10 Facts About (and Recipes Using) Pomegranates

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1. Also called a Chinese apple, the pomegranate is a basically round fruit, usually of a deep red color, with a funny little crown at the top.  (All hail King Pomegranate!) (Want some roasted sweet potatoes with pomegranate glaze?  Go here.)

2.  Pomegranate means “seeded apple.”  (Hell, takes the poetry out of the name, that does.) (Try an eggplant-lentil stew with pomegranate molasses here.) More

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10 Facts About Cradle Cap

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1.  Cradle cap is the layman’s term for seborrheic dermatitis.  (Cradle cap sounds so cute; seborrheic dermatitis, on the other hand…)

2.  So what is it?  Basically, it’s scaly little (or sometimes not so little) patches on a baby’s head. More

10 Facts About (and Recipes Using) Yogurt

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1.  Yogurt is produced by the bacterial fermentation of milk, which is sounds kind of gross.  Fortunately, it tastes better than it sounds.  (This recipe for lasagna primavera uses yogurt in place of ricotta cheese.)

2.  Sure, most of us are familiar with yogurt from cow’s milk, but it can be (and has been) made from the milk of goats, sheep, horses, camels, water buffaloes, and yaks.  (Hey, cow is exotic enough for me, thanks.) (Here’s a recipe for stuffed zucchini and yogurt suace. ) More

10 Facts About Meningitis

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(No jokes today.)

1.  Meningitis refers to an inflamed state in the meninges, the membranes that cover the spinal cord and the brain and help to protect them.

2.  Viruses, bacteria, fungal infection, parasites and some drugs can bring about meningitis; viral and bacterial meningitis are the more common forms. More

10 Facts About (and Recipes Using) Shrimp

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1.  The term can be applied broadly to cover a wide range of stalk-eyed swimming crustaceans with long bodies (mostly tail) and thin little old legs, or more narrowly to just the Caridea infraorder of Crustaceans.  (But that narrow definition leaves out prawns, so forget it!)  (Try a Chipotle lime shrimp recipe at http://cookingwithjeffandcristina.wordpress.com/2012/09/19/chipotle-lime-shrimp/.)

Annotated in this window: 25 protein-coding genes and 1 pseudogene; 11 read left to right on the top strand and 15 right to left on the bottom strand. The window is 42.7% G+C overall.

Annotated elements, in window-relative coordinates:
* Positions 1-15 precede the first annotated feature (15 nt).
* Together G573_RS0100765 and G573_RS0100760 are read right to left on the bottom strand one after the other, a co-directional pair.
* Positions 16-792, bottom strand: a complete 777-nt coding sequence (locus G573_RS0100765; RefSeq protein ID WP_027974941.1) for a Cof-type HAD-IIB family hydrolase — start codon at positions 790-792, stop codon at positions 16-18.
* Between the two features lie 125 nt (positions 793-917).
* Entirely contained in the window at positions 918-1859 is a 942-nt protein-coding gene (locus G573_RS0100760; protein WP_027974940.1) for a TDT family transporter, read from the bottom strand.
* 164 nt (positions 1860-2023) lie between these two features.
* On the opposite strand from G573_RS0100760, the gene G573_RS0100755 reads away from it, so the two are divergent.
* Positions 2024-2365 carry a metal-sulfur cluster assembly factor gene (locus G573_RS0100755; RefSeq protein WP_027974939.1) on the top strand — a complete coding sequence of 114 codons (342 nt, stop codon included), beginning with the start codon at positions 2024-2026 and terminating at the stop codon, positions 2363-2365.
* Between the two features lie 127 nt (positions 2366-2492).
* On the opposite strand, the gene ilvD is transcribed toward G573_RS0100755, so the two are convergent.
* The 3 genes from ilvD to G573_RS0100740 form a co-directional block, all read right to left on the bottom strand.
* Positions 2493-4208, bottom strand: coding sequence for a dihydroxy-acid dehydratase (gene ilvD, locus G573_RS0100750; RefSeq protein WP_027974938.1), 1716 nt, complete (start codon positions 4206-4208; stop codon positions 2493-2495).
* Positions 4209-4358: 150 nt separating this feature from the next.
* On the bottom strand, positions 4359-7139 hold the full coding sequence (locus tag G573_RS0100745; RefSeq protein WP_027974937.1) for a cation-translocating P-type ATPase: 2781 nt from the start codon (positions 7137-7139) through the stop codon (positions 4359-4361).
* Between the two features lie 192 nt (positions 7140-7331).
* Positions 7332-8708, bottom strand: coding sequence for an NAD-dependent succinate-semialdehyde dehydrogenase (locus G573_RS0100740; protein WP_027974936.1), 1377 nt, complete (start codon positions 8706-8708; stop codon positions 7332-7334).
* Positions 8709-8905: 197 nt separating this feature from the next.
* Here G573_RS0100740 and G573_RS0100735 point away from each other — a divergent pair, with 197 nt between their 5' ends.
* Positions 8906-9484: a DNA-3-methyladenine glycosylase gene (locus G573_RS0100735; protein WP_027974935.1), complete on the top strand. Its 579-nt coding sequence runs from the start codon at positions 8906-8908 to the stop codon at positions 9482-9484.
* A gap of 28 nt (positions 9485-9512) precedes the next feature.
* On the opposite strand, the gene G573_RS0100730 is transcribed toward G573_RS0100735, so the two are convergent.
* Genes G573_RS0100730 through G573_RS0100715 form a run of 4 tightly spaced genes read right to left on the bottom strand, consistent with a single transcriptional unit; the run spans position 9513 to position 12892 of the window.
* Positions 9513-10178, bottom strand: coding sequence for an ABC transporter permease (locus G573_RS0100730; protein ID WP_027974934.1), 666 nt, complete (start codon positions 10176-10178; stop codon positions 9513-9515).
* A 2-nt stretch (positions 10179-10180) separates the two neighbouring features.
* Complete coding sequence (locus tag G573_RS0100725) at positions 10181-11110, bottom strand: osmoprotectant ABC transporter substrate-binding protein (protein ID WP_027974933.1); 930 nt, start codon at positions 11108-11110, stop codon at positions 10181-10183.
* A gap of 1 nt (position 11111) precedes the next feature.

2.  They’re not well represented in fossil records, but the oldest identified members go back to the Lower Jurassic and Cretaceous periods (roughly as far back as 200,000,000 years.  Not bad for a little feller!)  (Feel like shrimp tortillas?  Try this: http://1019litefm.cbslocal.com/2012/09/13/the-nite-lite-kitchen-70/)

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10 Facts About the Black Death (Plague)

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1.  The Black Death was a horrible and devastating pandemic that reached its peak in Europe between 1348 and 1350.

2.  Recordkeeping in the 14th century wasn’t as thorough as it is today (and, of course, many records didn’t survive), so the exact extent of the Black Death’s damage isn’t known, but it’s estimated that it killed 30% – 60% of the people living in Europe, reducing the world population from 450,000,000 to between 350,000,000 and 375,000,000.

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10 Facts About (and Recipes Using) Plums

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1.  Also called the gage, the plum is a stone fruit with a waxy coat that usually measures 1 to 3 inches in diameter.  Little guy, but powerful.   (Yummy plum cobbler can be made from a recipe at http://www.simplyrecipes.com/recipes/plum_cobbler/.)

2.   While the color plum is in the purple family, the actual fruit comes in several other colors, depending upon its variety, including dark yellow (Mirabelle plum), green (greengage plum) and red (Satsuma plum).  (A yellow plum salad recipe is at http://www.myrecipes.com/recipe/yellow-plum-salad-50400000113764/.)

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10 Facts About Vitamin K

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1.  There are two kinds of “natural” vitamin K, called K1 and (wait for it) K2.  (Didn’t see that coming, did you?)

2.  There are also synthetic forms of vitamin K, known as K3, K4, and K5.  But I’m not into synthetics (my collection of leisure suits to the contrary), so we’re doing to ignore them.

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10 Facts About (and Recipes For) Brussels Sprouts

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1.  Yes, it’s the baby brother of the cabbage family.  (A recipe for golden crusted Brussels sprouts is at http://www.101cookbooks.com/archives/goldencrusted-brussels-sprouts-recipe.html.)

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10 Facts About (& Recipes Using) Broccoli

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1.  Broccoli is a member of the cabbage family.  (Here’s a tasty broccoli-artichoke dip recipe – http://www.vegetariantimes.com/recipe/hot-broccoli-artichoke-dip/)

2.  It’s not fond of very hot weather and does better in cool weather (64-73 degree) climates.  (A white pizza with broccoli and mushrooms recipe is at http://www.vegetariantimes.com/recipe/white-pizza-with-broccoli-and-mushrooms/)

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